Monday, November 10, 2003
Army staff sergeant dies when vehicle hit by explosive
By ANGELA MULLINS
The Associated Press/APN
SOLDIER DIES: A U.S. military vehicle burns after an explosion Saturday in Fallujah, Iraq, in this image from television. Staff Sgt. Mark D. Vasquez of Port Huron Township was one of two U.S. soldiers who died in the attack.
Staff Sgt. Mark Vasquez
MILITARY WEB SITES
DEFENSE DEPARTMENT/CASUALTIES: www.defenselink.com
FORT RILEY/16TH INFANTRY: www.riley.army.mil/Units/1BCT1ID /1-16IN.asp
FORT BENNING/RANGER SCHOOL: www.infantry.army.mil/rtb
BRADLEY FIGHTING VEHICLE: www.fas.org/man/ dod-101/sys/land/ m2.htm
A CLOSER LOOK
BRADLEY FIGHTING VEHICLE
Port Huron Township native Staff Sgt. Mark D. Vasquez was killed Saturday when his Bradley Fighting Vehicle was destroyed by a homemade explosive device. Here is a look at the Bradley's characteristics:
PURPOSE: The Bradley is an armored, fully tracked vehicle designed to carry infantry into battle. It's not considered a tank because it's smaller, faster and doesn't have a large-caliber main gun. Went into service in 1981.
WEAPONS: Main armament is the M242 25mm "Bushmaster" chain gun. Also has a 7.62mm coaxially mounted machine gun and a TOW missile launcher.
CREW: Commander, gunner and driver. The infantry version of the Bradley, the M2, can transport six or seven soldiers.
SPEED: 45 mph.
WEIGHT: 50,000 lbs.
COST: $3.1 million each. The military has about 1,600 Bradleys.
NAME: Named for World War II Gen. Omar N. Bradley.
MADE BY: United Defense of Arlington, Va.
It was two years ago that Lydia Chappelle of Fort Gratiot last saw her younger cousin.
An active young man with a daughter and pregnant wife at home, Mark D. Vasquez of Port Huron Township was turning the Army into a career when Chappelle began teaching the practical joker to play golf.
On Sunday, Chappelle wiped away tears as she leafed through pictures of Vasquez and his two young children and remembered the time they spent together laughing on the golf course.
Vasquez, an Army staff sergeant who had recently qualified as a Ranger, was killed Saturday when an "improvised explosive device" hit his Bradley Fighting Vehicle while on patrol in Fallujah, Iraq, about 40 miles west of Baghdad, according to the Department of Defense. He's the first local soldier killed in the war.
Vasquez, 35, was deployed to Iraq less than two months ago. He'd been assigned as a squad leader to Co. A, 1st Battalion, 16th Infantry Regt., 1st Infantry Division at Fort Riley, Kan., since October 2002.
Vasquez and his wife, Nicole, have a daughter, Breanna, 6, and a son, Cameron, 2.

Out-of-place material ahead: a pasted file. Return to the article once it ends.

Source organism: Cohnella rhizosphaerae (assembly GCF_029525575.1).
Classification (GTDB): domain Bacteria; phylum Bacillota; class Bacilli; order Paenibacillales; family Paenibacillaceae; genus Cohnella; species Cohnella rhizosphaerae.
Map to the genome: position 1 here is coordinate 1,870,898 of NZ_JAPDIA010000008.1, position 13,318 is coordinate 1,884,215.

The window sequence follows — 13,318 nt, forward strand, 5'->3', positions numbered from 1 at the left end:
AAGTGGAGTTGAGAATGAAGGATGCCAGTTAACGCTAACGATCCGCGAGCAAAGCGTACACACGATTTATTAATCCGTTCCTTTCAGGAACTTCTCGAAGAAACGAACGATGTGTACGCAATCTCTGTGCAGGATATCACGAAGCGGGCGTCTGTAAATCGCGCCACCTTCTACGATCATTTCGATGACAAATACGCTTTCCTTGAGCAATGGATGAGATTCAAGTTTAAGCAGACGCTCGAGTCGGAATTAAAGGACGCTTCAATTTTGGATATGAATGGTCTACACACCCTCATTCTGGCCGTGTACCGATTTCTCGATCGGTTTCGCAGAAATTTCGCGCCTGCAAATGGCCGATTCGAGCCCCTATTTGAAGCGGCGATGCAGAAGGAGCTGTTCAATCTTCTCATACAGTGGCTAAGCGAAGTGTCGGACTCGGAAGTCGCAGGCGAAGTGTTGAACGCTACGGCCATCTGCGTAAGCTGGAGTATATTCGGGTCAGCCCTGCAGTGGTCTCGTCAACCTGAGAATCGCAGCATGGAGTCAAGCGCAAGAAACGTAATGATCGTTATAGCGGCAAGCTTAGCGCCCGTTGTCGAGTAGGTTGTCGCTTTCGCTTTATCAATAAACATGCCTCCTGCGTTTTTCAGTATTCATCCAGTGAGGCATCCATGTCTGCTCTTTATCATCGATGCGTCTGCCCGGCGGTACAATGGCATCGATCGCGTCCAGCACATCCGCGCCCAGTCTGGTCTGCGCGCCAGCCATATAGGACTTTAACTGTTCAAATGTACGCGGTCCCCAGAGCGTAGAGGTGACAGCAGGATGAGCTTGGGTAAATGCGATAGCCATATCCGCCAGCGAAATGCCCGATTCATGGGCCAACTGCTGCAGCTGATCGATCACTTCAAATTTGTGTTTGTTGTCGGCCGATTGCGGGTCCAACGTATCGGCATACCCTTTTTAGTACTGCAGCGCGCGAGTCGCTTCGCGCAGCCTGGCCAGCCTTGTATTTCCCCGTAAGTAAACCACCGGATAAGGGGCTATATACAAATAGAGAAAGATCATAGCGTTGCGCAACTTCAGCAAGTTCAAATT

"We thought he was trained well enough to be OK," said Chappelle, 46, early Sunday evening.
"They weren't even in battle; this was a peace-keeping mission."
A second soldier is believed to have been killed in the attack with Vasquez, but the Department of Defense did not release any details Sunday.
As of Sunday, the Pentagon and families have identified 389 U.S. service members who have died supporting U.S.-led operations in Iraq. The total includes accidental and non-combat related deaths. Other U.S. deaths have been reported but have not yet been identified.
Vasquez, a Red Wings fan, missed his unit's first deployment to Iraq while training at the U.S. Army Ranger School at Fort Benning, Ga.
A practical joker, and at times mischievous, family members said Vasquez rarely was without a smile.
"I knew he wanted to go (to Iraq) ... he felt he had missed out before," Chappelle said. "We expected him to come back."
Searching for a path in life, Vasquez joined the Army in 1993. He had dropped out of Port Huron High School at age 17.
Before joining the Army, family members said, Vasquez had little direction. The military gave Vasquez the two things he needed most -- direction and discipline.
Mike Vasquez of Port Huron, a former paratrooper, said he urged his cousin Mark to enlist in 1993.
"I told him 'I think the Army would help you grow,'" he said.
Mike Vasquez, 42, last spoke to his cousin shortly after his Ranger training ended this year.
"He said he had a job he had to do, and he was going to do it. I think that's probably what he would say (right now) -- he was doing his job."
The only other local casualty reported so far in Iraq was Marine Staff Sgt. Jessie Fuentes, a Croswell native who was wounded prior to the war's start. Fuentes' mother, Alice, said in July her son was recovering in California from injuries suffered behind Iraqi lines.
The last Michigan soldier to be identified as killed in Iraq was Army Spc. Artimus D. Brassfield, 22, of Flint. He was killed Oct. 24 in a mortar attack on an outpost near Baghdad.
Port Huron soldier killed in Iraq - thetimesherald.com